Chapel Hill News wants our advice

The Chapel Hill News is getting a makeover. (Fortunately this one is not "extreme" and "free.") They are asking for readers' input into the new look.

We'd like your feedback on our new design of The Chapel Hill News. We're launching a new version of Your Original Hometown Newspaper and we'd like to give you a sneak peek at our new design. Take a look at the three samples by clicking here and let us know! E-mail us here with your comments.

So far, I think it's pretty, but I don't get what's better about it...


A few different interesting things from around the news today...

The Chapel Hill News says Eastern Federal Theaters, the owner of the vacant hole in the Elliot Road shopping center, is perfectly content to let it stay that way. Somehow they are blaming the Town for the fact that they had a dispute with the neighbors over who was responsible for the driveways. Since both sides were greedy bastards, they had to come back to the Town Council to resolve the matter last year. And what's the hold up now? Eastern Federal says they won't even start building unless the Town gives them a one-year extension on their permit. One of the things the town will usually look at in making that decision is whether they have actually been working on the project in earnest. Oops.

The Herald reports that the schools are considering starting later one day a month to give teachers more time to plan. Could they possibly think of a solution more disruptive to kids and working parents than this? What are they thinking?

Herald's Boosterism Goes Too Far

Regular readers of my part-time employer, the Chapel Hill Herald, will surely have noticed its editorialists' unflagging support for UNC's growth plans. In a Wednesday editorial titled "Carolina North is coming closer", they wrote that Carolina North is "getting ready to splash across the front pages." They went on to discuss a "new, revised plan" that they said would be presented to the trustees.

This prompted Vice Chancellor Tony Waldrop to write a letter, appearing in today's paper, correcting the editorial and pointing out that what will be presented is only an update and information on a study of potential airport sites.

The irony for me is that I have written repeatedly urging people not to overstate or over-react to events surrounding the proposed Carolina North. Now the university is doing the same!

The encouraging bit in the Herald editorial was their concluding hope that the university has heard concerns already expressed on Carolina North. Given the paper's often disdainful attitude toward those concerned with the impact of UNC's plans, this could be a very positive development.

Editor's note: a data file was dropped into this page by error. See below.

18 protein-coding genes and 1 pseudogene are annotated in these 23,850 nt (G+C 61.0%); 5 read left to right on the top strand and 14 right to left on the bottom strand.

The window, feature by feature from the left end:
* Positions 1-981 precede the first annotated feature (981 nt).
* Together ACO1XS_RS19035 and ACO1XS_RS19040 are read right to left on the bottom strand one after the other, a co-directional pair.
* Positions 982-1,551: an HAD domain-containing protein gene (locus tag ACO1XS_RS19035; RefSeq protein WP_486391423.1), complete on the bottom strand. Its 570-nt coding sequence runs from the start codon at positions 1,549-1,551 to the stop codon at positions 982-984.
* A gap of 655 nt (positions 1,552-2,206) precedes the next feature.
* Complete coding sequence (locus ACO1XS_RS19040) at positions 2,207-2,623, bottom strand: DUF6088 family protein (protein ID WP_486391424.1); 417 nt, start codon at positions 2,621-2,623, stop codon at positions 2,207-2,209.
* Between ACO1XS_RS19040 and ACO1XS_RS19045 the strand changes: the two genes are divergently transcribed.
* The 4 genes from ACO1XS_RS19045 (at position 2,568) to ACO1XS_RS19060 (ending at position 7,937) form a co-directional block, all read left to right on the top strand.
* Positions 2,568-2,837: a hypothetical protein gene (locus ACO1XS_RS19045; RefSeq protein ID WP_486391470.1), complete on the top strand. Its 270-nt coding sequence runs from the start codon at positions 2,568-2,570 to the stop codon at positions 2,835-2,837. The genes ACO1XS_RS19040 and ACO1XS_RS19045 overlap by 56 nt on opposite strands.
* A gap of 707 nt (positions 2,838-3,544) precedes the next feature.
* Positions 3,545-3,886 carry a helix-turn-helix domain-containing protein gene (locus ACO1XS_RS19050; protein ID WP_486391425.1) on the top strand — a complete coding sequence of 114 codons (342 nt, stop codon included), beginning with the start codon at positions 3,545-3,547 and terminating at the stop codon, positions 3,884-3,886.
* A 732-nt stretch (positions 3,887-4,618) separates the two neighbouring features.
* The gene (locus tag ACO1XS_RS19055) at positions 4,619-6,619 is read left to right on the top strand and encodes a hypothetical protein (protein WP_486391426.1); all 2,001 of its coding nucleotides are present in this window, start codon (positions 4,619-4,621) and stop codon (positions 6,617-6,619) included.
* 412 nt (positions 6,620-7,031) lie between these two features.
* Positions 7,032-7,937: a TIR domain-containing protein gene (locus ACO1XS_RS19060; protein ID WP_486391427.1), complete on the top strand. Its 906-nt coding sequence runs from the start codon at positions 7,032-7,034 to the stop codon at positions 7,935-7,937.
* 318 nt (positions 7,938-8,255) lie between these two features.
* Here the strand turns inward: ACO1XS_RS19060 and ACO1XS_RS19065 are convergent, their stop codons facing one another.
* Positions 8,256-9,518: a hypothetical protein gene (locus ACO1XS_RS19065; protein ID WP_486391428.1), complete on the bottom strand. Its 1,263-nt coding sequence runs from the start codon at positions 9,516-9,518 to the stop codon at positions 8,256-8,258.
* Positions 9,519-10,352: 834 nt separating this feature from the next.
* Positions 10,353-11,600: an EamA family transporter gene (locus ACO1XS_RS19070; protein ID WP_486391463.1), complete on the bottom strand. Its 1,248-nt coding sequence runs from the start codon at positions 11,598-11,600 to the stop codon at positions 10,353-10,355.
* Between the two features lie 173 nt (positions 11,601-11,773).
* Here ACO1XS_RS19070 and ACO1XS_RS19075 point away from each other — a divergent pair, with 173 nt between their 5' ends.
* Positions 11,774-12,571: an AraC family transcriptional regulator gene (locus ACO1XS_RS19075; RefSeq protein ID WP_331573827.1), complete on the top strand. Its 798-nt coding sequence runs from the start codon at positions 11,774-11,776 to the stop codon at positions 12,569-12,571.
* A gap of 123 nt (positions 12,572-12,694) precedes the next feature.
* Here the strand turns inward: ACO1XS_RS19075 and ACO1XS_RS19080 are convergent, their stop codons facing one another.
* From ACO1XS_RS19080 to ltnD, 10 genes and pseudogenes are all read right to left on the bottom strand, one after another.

Reflecting on Internationalist

adapted from Chapel Hill Herald, Saturday May 07, 2005

The great success of last Saturday's first annual Carrboro Book Fair led me to some reflection on the event's organizer, Internationalist Books and Community Center ("Ibooks").

Although the book fair was the brainchild of Ibooks volunteer and board member Ethan Clauset, sponsoring a high-profile event like this is reflective of the growth and organizational maturity of Internationalist over the past decade. A few years ago, Ibooks became an official nonprofit, increasing its options for fundraising. The nonprofit status dovetailed nicely with its member-controlled, volunteer-run collective organization.

Among Ibooks' recent accomplishments is its development of a Radical Lending Library for its members. The store also helped local activists attend anti-war rallies in Washington and Fayetteville, free trade protests in Miami and the March for Women's Lives in Washington.

Faith & Family?

I was a bit turned off when I read the Herald-Sun's recent announcement that they would introduce a Faith and Family section to the paper. This smacked of the familiar right-wing conflation that would twist social relations to conform to some conservative religious viewpoint.

Based on today's debut of the section, it turns out to not be so bad. They've wrapped the religion pages around a page with a couple of secular articles on family matters (including a topic big in my household: kindergarten).

There was a bit of a tease presented in the form of a photo of two women embracing, looking as if they might be about to kiss. No it wasn't for an article on girl-on-girl faith&family fun. It was for a discussion of trends in baby showers.

Still, the section's title does not have the inclusive sensibility that I would look for in our local paper. It is offensive to those whose families follow the faith-free path.



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